Categories: Marketing | Copy | Website Design | Systems

What Does My Offer Need So It Sells?

Post Categories: Copy | Maximizing Marketing

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If you’ve wondered how to share enough details about your services to entice someone to work with you, this post is for you. We’re going to dive into what you absolutely need to include in your sales copy and what’s best left out.

I’ve developed some of the following preferences over years of working with small business owners, and some are standard practices across online businesses. I’ll elaborate on each item about whether it is standard practice or what I include when working with clients.

 

My Always Share Items

Results: At the very top of my Always Share list are the results your ideal clients want and how they align with what to expect from ty our offer or package of services. Every person reading a sales page will want to know that you understand the results they want and that you can get that result/results for them. Without speaking directly to the results they want, you’ll lose their interest.

Some online businesses like to hint at results rather than face the expectation head-on. I prefer to create copy that is the latter and is as accurate as possible with what to expect for results while also sharing a deep understanding of the expectation.

Offer Details: Anyone considering working with you will want to know what’s included in the offer from the number of sessions to whether they can get support from you in between; outline what they can expect from you in the offer.

Including offer details on a sales page is pretty standard for successful online businesses. If a business isn’t sharing exactly what is included in an offer, they can expect a lower conversion rate even if some prospects ask about the offer details. 

Client Responsibilities: I always encourage sharing what to expect for responsibilities for all parties involved in an offer for a few reasons.

  1. The new client will know what to expect from you within the boundaries of the offer, and you can refer to this if your client wants to add more time, sessions, or other work.
  2. Your clients will see from the beginning that they have to take action if they want to get results. Their participation is essential in nearly every offer for an online business.

I’ve known businesses that do not state client responsibilities upfront, which can leave clients unsatisfied when they realize how much work they’ll need to do to get results.

How to Start: Elminiate hesitations around buying by sharing a simple outline of what to expect to get started. The more exact copy is within this section, the better, so give them steps one, two, and three. They’ll get the next steps in our automated emails after paying and scheduling a session with you. Often step one is to schedule the first session, step two is to pay, and step three is to complete an intake form either within the online scheduler or from a link in the automated welcome email.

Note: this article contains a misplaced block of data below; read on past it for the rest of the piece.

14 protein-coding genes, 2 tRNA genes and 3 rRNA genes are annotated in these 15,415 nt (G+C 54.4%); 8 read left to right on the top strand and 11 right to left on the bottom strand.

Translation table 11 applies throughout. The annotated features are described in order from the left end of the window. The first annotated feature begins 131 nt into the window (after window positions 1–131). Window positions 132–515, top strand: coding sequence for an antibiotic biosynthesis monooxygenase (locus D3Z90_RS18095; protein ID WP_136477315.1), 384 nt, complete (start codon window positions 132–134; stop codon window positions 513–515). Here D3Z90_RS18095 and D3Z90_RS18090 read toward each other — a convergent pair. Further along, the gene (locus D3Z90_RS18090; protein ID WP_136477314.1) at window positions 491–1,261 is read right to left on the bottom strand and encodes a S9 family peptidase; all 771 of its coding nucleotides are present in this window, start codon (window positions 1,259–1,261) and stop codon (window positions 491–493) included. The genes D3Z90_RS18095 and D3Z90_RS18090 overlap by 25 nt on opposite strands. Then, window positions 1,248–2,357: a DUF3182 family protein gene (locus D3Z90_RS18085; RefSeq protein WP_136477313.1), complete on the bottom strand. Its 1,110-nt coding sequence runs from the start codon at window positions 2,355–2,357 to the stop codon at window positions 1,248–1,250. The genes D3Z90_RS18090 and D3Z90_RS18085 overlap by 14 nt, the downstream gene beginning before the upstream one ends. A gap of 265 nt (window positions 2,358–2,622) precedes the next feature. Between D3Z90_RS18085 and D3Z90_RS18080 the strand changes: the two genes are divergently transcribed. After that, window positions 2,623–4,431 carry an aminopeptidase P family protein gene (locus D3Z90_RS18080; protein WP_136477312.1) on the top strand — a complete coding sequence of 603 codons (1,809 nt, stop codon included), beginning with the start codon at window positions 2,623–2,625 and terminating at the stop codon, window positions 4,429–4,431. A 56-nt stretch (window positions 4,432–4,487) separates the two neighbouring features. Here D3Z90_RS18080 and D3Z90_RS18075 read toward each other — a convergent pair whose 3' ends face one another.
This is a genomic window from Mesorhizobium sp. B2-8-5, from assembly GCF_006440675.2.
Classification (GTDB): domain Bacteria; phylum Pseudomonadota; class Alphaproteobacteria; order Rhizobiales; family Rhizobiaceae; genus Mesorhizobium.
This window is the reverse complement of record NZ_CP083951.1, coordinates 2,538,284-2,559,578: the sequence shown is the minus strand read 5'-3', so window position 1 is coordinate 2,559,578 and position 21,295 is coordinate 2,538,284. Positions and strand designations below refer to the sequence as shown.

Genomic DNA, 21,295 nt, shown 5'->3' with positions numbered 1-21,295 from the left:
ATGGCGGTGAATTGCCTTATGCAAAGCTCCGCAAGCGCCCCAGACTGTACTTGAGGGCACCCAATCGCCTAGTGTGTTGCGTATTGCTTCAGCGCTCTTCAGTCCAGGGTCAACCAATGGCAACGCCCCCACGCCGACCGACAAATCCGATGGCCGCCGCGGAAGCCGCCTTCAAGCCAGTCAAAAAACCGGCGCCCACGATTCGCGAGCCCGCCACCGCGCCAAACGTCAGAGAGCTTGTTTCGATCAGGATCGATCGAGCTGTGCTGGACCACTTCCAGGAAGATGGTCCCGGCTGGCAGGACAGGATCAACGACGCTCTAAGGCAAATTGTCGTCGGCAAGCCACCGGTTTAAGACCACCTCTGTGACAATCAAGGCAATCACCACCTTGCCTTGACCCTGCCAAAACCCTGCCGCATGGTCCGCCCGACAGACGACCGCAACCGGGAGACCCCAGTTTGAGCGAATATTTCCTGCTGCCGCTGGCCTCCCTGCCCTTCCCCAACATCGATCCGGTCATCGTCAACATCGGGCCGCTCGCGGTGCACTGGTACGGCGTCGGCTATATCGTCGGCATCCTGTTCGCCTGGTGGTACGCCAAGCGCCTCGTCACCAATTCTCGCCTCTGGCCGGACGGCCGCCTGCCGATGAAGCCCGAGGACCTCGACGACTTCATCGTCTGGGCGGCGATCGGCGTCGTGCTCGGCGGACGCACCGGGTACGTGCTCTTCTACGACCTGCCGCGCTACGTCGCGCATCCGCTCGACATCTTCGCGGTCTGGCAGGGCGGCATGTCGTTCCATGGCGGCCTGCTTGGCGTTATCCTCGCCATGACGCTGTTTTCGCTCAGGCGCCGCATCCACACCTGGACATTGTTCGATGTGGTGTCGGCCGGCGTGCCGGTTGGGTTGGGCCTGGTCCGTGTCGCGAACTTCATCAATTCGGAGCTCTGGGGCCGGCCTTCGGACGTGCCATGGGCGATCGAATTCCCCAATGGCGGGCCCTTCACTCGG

There are different opinions on this one in the online business industry: some businesses like to have just one step outlined on the sales page (a Start Here type of button), while others prefer to let prospects know what to expect. I’ve found better conversation rates happen when people know what to expect.

Pricing: There are a few different opinions about this in online business. Some businesses say never to include pricing on a sales page, while others say to include it in just one place, and still, others say to post it in multiple places on the sales page. My preference has always been to include pricing at the bottom of the page, just after the offer details and before listing any testimonials.

 

My Do Not Share Items

Now, for the items that I typically do not include in sales page copy. Most of the details below cover information they do not need to know before deciding to work with you OR information they do not necessarily care to know, so having it on the sales page can distract them from buying from you.

Process: From the process you’ll take your ideal clients through within the offer to the minute-by-minute steps of each session, most clients will not need to know this before they buy. Many will not care about why the process works, where you learned the process, or even the name of the process. What they’ll care about is whether it will work for them to get the results they want.

Why It Will Work: Similar to the process, they probably will not need to know or care to know why the methods you’ll use will work. They’ll want to know if you can get them to the result they want. 

Your Training: Most clients are not looking for someone with one or another type of training to get the results they want. Just as with the process and why it will work, this isn’t usually a detail that matters to them when they consider whether to work with you. They also will not need to know what you do to prepare for a session unless it involves them. So if they need to complete an intake form, do a meditation, or complete an onboarding process before meeting with you, I’ve found it best to let them know about it ahead of time. 

 

Exceptions

There are, of course, businesses that are exceptions to this list. If you must have certain degrees or certifications to provide your service or to show legal coverage, then by all means, include that on your sales page.

In short, I always encourage copy on a sales page and elsewhere to include information that shows an understanding of your ideal clients and is accurate to the services you provide. The best sales copy covers this set of goals while also illustrating that you are the expert they want. 

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